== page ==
Game Graphics: Cel-shading


A common media portrayal/ stereotype is that gamers are obsessed with the graphics of their games and systems. There’s an element of truth to this, but usually with good reason.  Often that media portrayal may just be because graphical improvements are the easiest way to demonstrate that one game/system is newer or more advanced than another, and also the most obvious difference to explain when talking about consoles to a non-gamer.

I don’t normally put too much attention on a game’s graphics- as long as they aren’t incredibly bad or otherwise distracting, I won’t think too much about them. However, one way to instantly get me interested in a game is to tell me it’s cel-shaded.

Cel-shading is a relatively recent animation technique that renders 3D objects in a 2D way. A cel-shaded work usually has flat textures  and colours, with sharp separation between light and dark areas, such as in a cartoon or comic book. It’s also known as “toon shading”, due to this cartoon-like appearance. However, the term cel-shading  refers to a lighting system rather than just the graphical style: a game with the visual appearance of a comic but lit and shaded in a realistic way would not be called cel-shaded.

Sonic Shuffle- the typical bright use of CS
While there have been some cel-shaded tv programs,  the majority of works using it are videogames. CS in games is usually associated with optimistic or utopian fantasy worlds, the best use of its ability to handle bright, contrasting colours (such as in Jet Set Radio, or Sonic Shuffle). Paradoxically, CS also works well in some very violent and dark games, probably because its stylised nature means scenes that would have been censored if portrayed realistically can be shown uncensored- such as in MadWorld for the Wii, or Killer is Dead for the 360.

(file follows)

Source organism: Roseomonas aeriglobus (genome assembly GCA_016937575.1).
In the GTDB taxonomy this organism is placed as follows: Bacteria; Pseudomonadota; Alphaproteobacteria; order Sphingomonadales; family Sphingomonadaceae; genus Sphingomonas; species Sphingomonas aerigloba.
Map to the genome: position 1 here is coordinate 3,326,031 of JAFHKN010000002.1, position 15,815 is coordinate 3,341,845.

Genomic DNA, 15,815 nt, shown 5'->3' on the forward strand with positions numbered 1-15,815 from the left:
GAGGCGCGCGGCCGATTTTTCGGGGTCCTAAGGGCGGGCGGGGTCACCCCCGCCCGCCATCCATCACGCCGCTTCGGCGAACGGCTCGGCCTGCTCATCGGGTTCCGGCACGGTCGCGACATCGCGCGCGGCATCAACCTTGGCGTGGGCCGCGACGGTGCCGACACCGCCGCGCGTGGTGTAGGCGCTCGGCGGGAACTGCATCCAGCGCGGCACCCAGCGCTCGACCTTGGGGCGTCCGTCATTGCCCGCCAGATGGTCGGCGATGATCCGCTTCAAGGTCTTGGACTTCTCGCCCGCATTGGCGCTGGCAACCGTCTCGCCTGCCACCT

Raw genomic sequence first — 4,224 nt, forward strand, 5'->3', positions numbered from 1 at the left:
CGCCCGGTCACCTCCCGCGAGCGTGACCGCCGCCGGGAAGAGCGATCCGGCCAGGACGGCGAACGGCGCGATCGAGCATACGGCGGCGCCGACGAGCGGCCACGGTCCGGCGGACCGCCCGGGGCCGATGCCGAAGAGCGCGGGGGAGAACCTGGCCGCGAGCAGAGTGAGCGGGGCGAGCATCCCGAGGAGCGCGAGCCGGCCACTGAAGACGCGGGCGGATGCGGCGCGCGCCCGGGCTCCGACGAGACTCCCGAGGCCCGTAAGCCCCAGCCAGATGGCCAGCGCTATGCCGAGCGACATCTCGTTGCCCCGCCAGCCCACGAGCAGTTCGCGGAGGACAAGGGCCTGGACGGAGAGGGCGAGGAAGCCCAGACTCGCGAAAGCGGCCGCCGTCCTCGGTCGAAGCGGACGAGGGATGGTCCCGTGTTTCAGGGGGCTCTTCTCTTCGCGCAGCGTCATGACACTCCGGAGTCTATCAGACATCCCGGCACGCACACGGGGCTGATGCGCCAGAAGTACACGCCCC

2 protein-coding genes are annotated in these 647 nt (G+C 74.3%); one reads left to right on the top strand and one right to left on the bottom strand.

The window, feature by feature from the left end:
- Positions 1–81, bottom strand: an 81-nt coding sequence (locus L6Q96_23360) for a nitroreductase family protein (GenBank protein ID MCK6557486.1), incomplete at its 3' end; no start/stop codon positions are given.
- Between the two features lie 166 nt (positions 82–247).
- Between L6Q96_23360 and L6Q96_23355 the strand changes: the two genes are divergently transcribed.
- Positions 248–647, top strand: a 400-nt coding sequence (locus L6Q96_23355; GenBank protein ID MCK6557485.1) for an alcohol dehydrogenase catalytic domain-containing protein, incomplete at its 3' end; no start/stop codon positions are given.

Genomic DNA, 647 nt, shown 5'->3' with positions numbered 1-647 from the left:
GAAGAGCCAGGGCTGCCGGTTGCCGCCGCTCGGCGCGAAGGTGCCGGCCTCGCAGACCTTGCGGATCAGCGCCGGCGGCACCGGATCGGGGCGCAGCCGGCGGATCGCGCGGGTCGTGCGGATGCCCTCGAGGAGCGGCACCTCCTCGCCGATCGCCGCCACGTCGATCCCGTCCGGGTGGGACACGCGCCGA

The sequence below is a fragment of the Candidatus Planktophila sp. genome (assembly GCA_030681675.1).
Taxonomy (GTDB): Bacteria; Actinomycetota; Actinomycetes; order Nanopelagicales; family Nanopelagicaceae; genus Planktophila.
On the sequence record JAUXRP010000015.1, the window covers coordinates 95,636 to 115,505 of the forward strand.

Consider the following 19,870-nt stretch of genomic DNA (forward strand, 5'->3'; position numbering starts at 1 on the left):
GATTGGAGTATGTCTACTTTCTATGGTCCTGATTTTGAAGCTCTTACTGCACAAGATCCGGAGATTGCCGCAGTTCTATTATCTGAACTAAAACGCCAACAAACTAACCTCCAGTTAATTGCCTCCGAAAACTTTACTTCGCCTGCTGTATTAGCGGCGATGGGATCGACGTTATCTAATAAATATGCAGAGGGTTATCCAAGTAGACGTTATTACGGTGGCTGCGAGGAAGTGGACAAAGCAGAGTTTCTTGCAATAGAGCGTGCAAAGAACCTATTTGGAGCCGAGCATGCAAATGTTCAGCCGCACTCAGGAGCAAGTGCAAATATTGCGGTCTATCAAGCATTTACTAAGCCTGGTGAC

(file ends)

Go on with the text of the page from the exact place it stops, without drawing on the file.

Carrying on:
Killer Is Dead- CS can also be used
to make violent scenes less realistic.

The first console game to use CS was Jet Set Radio, released for the Dreamcast in 1999. Arguably, Fear Effect (released in 2000) went into development first. However, although Fear Effect looks cel-shaded, it’s lighting system technically prevents it being truly cel-shaded. Also, many CS techniques were actually invented by JSR’s development team, so to me JSR wins.

JSR was given the HD remake treatment and released on the Xbox Live Arcade in 2012, which is where I picked it up. While I’m not very good at the actual gameplay, so haven’t progressed very far, I really like the overall game environment, especially the music and graphics. It’s visually unique, and probably didn’t even need to be made HD in order to stand the test of time.
Here are shots from the same level, in the original (bottom), and remake (top). After 13 years, there isn’t a dramatic difference between them: the colours in the HD remake have improved contrast and there is greater detail, but it’s still clear they are the same level, and the original game still looks quite good.

When you compare this to the progress of games with realistic graphics since 1999, JSR has aged much more gracefully than games of the same generation aiming for realism. Below is a comparison of Silent Hill (1999), and Silent Hill: Downpour (2012)-
I don’t need to say which is which.

Non-photorealistic rendering methods like cel-shading are useful for retaining a game’s long-term playability (for those focused on graphical capability), as the game will take a lot longer to look dated.It is also useful for quirkier “art games”, which aim to create a unique universe for their characters (such as Okami, or Crackdown).